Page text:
The Prehistory Of The Silk Road (Encounters Wit... !NEW!
Significant is Armenians role in making Europe Asia trade possible by being located in the crossing roads between these two. Armenia had a monopoly on almost all trade roads in this area and a colossal network. From 1700 to 1765, the total export of Persian silk was entirely conducted by Armenians. They were also exporting raisins, coffee beans, figs, Turkish yarn, camel hair, various precious stones, rice, etc., from Turkey and Iran. 
The Prehistory of the Silk Road (Encounters wit...
Today the maritime silk road runs with its connections from the Chinese coast to the south via Hanoi to Jakarta, Singapore and Kuala Lumpur through the Strait of Malacca via the Sri Lankan Colombo towards the southern tip of India via Malé, the capital of the Maldives, to the East African Mombasa, from there to Djibouti, then through the Red Sea via the Suez Canal to the Mediterranean, there via Haifa, Istanbul and Athens to the Upper Adriatic region to the northern Italian hub of Trieste with its international free port and its rail connections to Central Europe and the North Sea. As a result, Poland, the Baltic States, Northern Europe and Central Europe are also connected to the maritime silk road.
Many artistic influences were transmitted via the Silk Road, particularly through Central Asia, where Hellenistic, Iranian, Indian and Chinese influences could intermix. Greco-Buddhist art represents one of the most vivid examples of this interaction. Silk was also a representation of art, serving as a religious symbol. Most importantly, silk was used as currency for trade along the silk road.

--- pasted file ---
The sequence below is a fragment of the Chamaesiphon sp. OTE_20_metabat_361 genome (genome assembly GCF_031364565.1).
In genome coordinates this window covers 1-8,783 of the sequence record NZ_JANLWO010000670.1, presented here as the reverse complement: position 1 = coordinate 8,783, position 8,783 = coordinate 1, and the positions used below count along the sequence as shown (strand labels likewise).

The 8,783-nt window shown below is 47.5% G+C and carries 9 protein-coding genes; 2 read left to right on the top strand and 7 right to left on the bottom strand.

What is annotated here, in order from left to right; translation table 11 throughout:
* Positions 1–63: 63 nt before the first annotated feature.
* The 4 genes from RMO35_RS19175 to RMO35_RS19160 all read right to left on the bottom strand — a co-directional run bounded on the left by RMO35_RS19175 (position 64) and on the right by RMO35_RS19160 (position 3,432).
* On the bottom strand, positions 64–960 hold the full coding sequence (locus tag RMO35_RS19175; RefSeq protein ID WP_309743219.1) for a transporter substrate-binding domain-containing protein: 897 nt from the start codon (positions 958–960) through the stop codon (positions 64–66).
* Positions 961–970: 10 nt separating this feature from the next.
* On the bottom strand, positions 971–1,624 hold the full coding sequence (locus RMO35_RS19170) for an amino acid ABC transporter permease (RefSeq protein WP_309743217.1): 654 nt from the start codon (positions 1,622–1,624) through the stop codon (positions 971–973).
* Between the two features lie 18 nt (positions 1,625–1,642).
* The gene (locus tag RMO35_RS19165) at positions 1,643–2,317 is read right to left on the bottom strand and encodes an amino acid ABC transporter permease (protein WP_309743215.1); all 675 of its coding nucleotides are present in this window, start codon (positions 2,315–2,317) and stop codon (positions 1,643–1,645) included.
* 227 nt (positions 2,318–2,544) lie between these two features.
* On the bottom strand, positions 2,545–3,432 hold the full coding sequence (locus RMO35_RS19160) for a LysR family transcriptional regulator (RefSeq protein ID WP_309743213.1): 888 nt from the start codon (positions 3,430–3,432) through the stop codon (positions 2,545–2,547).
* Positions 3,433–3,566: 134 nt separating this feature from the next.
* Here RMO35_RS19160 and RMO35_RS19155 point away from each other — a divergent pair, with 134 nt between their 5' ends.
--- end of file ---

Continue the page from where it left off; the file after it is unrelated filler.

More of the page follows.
While the art history of the overland silk road seems distinguished by its continual flux, as disparate visual regimes flowed in and out over the centuries, the art in question is also marked by strong formal continuities specific to its regions, as well as certain adaptations to global paradigms. This talk adopts Kublerian concepts of 'shape' and 'sequence' to identify a formal series instantiated by a range of Buddhist objects and sites, a series structured by an underlying drive toward exactitude. Objects in this series are concatenated from recent fieldwork at a variety of sites along the silk road in western China, primarily around Gansu and Qinghai Provinces. These sites include early and later Dunhuang caves, the 18th century architecture at Labrang Monastery, and various places in between. Positing such a continuity may help shape a larger concept of Buddhist art history.Jon Soriano is a PhD Candidate in the History of Art department at UC Berkeley, working with his advisor Pat Berger on a dissertation regarding the material culture of the Kālacakra tantra between the Gelugpa Gaden Phodrang and the Qing court. Jon has master's degrees in Asian Studies and Ethnology, and has worked for the National Palace Museum in Taipei and the Berkeley Art Museum. He is the current recipient of the Dallan and Karen Leong Clancy Fund for Silk Road Studies, as well as funding from the Dunhuang Foundation.
Jiaohe, also called Yarkhoto and Yarghul is an ancient ruined city and fortress, located on a land plateau shaped like a willow leaf in the Xinjiang Uyghur Autonomous Region of China. The city served as the capital of the Anterior Jushi Kingdom from 108 BC to AD 450, and was an important centre of trade on the silk road for facilitating exchanges between the east and west. 041b061a72